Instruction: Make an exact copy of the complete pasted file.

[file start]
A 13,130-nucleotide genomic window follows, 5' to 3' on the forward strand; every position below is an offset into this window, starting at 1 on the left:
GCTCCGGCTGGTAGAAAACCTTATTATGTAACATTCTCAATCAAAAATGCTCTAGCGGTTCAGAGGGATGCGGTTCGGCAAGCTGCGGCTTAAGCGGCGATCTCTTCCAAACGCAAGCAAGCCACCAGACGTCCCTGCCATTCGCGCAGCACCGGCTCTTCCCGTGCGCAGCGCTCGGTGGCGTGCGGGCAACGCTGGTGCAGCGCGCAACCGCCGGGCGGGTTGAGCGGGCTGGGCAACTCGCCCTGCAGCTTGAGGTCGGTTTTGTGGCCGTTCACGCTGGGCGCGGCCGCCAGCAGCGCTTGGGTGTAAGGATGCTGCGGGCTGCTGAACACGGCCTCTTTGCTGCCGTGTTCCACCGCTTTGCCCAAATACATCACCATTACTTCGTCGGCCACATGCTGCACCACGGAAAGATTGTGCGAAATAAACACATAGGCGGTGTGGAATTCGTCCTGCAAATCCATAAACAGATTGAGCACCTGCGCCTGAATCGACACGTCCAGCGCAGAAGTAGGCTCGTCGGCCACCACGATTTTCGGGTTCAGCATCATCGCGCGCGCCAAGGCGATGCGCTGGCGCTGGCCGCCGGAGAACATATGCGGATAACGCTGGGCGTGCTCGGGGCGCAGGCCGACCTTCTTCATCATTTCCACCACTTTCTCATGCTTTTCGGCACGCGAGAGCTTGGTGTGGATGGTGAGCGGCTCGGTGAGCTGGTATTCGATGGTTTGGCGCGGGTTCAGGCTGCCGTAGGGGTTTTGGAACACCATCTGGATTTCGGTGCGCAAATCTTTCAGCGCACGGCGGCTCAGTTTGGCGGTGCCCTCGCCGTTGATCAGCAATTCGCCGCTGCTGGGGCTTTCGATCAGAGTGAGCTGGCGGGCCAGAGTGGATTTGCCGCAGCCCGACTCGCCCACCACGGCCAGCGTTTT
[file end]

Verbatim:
A 13,130-nucleotide genomic window follows, 5' to 3' on the forward strand; every position below is an offset into this window, starting at 1 on the left:
GCTCCGGCTGGTAGAAAACCTTATTATGTAACATTCTCAATCAAAAATGCTCTAGCGGTTCAGAGGGATGCGGTTCGGCAAGCTGCGGCTTAAGCGGCGATCTCTTCCAAACGCAAGCAAGCCACCAGACGTCCCTGCCATTCGCGCAGCACCGGCTCTTCCCGTGCGCAGCGCTCGGTGGCGTGCGGGCAACGCTGGTGCAGCGCGCAACCGCCGGGCGGGTTGAGCGGGCTGGGCAACTCGCCCTGCAGCTTGAGGTCGGTTTTGTGGCCGTTCACGCTGGGCGCGGCCGCCAGCAGCGCTTGGGTGTAAGGATGCTGCGGGCTGCTGAACACGGCCTCTTTGCTGCCGTGTTCCACCGCTTTGCCCAAATACATCACCATTACTTCGTCGGCCACATGCTGCACCACGGAAAGATTGTGCGAAATAAACACATAGGCGGTGTGGAATTCGTCCTGCAAATCCATAAACAGATTGAGCACCTGCGCCTGAATCGACACGTCCAGCGCAGAAGTAGGCTCGTCGGCCACCACGATTTTCGGGTTCAGCATCATCGCGCGCGCCAAGGCGATGCGCTGGCGCTGGCCGCCGGAGAACATATGCGGATAACGCTGGGCGTGCTCGGGGCGCAGGCCGACCTTCTTCATCATTTCCACCACTTTCTCATGCTTTTCGGCACGCGAGAGCTTGGTGTGGATGGTGAGCGGCTCGGTGAGCTGGTATTCGATGGTTTGGCGCGGGTTCAGGCTGCCGTAGGGGTTTTGGAACACCATCTGGATTTCGGTGCGCAAATCTTTCAGCGCACGGCGGCTCAGTTTGGCGGTGCCCTCGCCGTTGATCAGCAATTCGCCGCTGCTGGGGCTTTCGATCAGAGTGAGCTGGCGGGCCAGAGTGGATTTGCCGCAGCCCGACTCGCCCACCACGGCCAGCGTTTT